The mark of a truly successful event is having volunteers ask to be part of the same event next year. The mark of a successful charity (non-profit, in this case) and charity event is having volunteers ask, “What are you doing next? I want to help with everything you are doing.” And, the mark of a non-profit’s successful mission or relevance is its ability to bring known and well regarded personalities to attend, speak at, and promote the mission and efforts of your non-profit. The National Center for Citizen Safety (NCCSAFE) had all of the above and more at the first Survivor Strong Memorial 5K run and fun walk.
The founder and president of NCCSAFE, Lois Blevins, invited me to work at her non-profit this summer to help with the 5K and other projects. I was excited to bring my experience running events to this effort. NCCSAFE is headquartered in Ellicott City, Maryland, and was started just over a year ago in response to the alarming rise in “active shooter” situations and other acts of domestic terrorism. Its mission is to fill the gap in educating the public on what to do if they find themselves in this type of life threatening situation; to be a repository for information and resources for survivors of such incidents; and to provide survivors with healing camps and retreats. The NCCSAFE has several initiatives started that will continue to promote citizen awareness and preparedness, but the 5K run was a major fund- and awareness-raiser.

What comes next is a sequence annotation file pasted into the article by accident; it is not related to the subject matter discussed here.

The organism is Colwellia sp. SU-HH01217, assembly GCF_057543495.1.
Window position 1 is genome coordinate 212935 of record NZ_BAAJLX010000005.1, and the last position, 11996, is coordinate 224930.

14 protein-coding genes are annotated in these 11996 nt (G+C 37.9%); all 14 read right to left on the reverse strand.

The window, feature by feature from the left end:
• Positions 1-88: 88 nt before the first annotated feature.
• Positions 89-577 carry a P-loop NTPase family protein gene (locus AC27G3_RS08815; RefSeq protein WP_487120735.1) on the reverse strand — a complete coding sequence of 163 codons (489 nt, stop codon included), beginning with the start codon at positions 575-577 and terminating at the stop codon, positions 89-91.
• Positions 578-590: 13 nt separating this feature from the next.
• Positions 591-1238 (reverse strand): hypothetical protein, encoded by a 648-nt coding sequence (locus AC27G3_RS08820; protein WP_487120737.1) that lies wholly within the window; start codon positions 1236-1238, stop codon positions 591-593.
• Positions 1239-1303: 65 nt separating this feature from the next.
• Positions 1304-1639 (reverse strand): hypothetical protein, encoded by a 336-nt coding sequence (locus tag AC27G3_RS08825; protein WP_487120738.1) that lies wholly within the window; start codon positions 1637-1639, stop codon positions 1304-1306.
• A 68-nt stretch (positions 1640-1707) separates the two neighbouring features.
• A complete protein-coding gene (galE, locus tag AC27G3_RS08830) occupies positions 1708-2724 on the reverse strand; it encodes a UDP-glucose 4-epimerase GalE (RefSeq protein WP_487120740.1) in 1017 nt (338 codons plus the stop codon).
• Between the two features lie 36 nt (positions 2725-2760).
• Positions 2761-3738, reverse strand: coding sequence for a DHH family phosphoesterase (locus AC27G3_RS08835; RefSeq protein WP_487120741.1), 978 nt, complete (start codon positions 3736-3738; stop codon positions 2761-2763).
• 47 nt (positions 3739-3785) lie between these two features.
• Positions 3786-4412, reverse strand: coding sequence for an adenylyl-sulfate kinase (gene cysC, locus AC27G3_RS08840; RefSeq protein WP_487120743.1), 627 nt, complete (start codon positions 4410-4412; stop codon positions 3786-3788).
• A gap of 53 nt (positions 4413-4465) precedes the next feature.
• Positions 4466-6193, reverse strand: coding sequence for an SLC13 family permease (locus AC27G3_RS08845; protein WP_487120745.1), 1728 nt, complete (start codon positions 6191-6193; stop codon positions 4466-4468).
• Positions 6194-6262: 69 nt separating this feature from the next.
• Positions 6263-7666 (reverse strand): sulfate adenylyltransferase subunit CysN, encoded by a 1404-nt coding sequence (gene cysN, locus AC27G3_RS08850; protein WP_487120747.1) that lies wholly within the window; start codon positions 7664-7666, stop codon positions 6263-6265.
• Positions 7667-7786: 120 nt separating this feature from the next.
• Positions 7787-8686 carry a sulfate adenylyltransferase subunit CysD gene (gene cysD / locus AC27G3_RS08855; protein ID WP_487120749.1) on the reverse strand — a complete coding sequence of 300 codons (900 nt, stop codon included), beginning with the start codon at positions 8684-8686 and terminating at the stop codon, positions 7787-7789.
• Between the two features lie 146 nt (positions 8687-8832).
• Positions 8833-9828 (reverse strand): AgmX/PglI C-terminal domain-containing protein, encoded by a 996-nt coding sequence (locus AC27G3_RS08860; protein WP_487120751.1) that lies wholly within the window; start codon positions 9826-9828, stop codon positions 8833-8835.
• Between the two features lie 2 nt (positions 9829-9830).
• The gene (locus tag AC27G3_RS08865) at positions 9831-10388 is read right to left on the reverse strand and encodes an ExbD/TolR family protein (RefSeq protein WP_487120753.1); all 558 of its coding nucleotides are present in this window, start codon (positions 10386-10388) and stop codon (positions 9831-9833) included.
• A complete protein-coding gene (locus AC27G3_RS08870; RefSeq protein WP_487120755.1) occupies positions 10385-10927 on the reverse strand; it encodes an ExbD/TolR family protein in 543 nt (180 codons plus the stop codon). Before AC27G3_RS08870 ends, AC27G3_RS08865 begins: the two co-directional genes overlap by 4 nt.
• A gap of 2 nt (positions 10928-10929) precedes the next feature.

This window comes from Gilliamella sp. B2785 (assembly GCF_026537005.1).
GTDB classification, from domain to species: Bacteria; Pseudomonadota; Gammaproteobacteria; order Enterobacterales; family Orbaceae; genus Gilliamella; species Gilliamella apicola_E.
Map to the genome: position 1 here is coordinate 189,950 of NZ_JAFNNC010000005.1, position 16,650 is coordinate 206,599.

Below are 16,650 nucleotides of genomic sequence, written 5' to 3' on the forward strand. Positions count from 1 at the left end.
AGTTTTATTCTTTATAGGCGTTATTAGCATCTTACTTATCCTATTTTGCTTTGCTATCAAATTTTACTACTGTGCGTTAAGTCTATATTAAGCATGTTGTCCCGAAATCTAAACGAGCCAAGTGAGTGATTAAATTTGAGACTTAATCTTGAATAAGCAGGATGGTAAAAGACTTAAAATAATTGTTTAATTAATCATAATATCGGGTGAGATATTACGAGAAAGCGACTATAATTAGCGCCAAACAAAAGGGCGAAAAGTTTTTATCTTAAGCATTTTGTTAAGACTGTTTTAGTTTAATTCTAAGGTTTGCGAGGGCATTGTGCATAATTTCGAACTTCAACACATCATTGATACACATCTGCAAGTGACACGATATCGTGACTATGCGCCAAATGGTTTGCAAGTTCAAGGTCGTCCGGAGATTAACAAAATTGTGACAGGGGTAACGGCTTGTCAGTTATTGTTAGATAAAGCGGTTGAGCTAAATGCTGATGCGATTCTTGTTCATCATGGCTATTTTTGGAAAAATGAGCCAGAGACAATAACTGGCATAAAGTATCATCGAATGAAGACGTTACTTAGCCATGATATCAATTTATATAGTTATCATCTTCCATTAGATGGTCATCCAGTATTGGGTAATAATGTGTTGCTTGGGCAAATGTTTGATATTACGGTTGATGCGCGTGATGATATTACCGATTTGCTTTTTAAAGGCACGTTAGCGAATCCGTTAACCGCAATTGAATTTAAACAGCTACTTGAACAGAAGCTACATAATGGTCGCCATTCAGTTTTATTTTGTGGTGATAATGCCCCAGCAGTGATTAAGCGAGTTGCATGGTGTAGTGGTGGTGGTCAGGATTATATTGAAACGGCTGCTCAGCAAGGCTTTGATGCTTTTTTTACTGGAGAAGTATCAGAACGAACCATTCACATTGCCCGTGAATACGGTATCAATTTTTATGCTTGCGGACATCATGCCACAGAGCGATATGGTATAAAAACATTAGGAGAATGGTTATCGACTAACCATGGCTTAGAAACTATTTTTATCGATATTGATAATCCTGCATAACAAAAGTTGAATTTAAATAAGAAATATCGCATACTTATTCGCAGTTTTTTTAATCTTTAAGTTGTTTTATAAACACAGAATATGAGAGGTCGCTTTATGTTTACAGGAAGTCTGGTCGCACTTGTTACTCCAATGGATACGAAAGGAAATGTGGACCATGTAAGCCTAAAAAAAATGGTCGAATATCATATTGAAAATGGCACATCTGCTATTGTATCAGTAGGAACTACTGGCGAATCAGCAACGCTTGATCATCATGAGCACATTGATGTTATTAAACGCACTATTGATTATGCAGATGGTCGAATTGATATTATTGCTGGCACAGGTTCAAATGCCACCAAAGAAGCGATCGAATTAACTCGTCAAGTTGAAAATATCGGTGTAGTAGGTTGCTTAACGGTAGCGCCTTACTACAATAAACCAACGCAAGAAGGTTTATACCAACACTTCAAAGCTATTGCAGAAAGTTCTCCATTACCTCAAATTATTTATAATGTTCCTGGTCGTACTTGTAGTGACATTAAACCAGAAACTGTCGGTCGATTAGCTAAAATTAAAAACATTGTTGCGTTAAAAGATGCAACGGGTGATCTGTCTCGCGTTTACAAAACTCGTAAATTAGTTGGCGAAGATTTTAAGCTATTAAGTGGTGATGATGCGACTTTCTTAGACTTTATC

Her team of volunteers and college interns did an amazing job, and the compliments keep pouring in through word of mouth and social media. I was happy to coordinate the volunteers for the day, and was asked by several about how to volunteer with NCCSAFE year round, as well as for next year’s 5K.
In addition to enjoying a well organized and well run event with great food, beverages, and SWAG, the participants and spectators heard inspiring words from three speakers, who know first hand how horrible living through shootings and domestic terrorism is. Hector Hernandez conducted responder recovery at the Oklahoma City bombing at the Alfred P. Murrah Building, where he once worked. Michele Gay, a former Howard County resident, who lost her daughter Josephine Grace in the Sandy Hook Elementary School shooting in Newtown, CT, is a founder of Safe and Sound: A Sandy Hook Initiative. And, Erika Brannock, also a Maryland native, who lost her leg in the Boston Marathon bombing, is currently writing a book. All three were very supportive of NCCSAFE’s mission and spoke of the need for the type of information and advocacy that NCCSAFE provides during the pre-race ceremony. I was so happy to be a part of such a positive event for such a worthwhile cause.
Photo Credit to Ellie and Fred McKenzie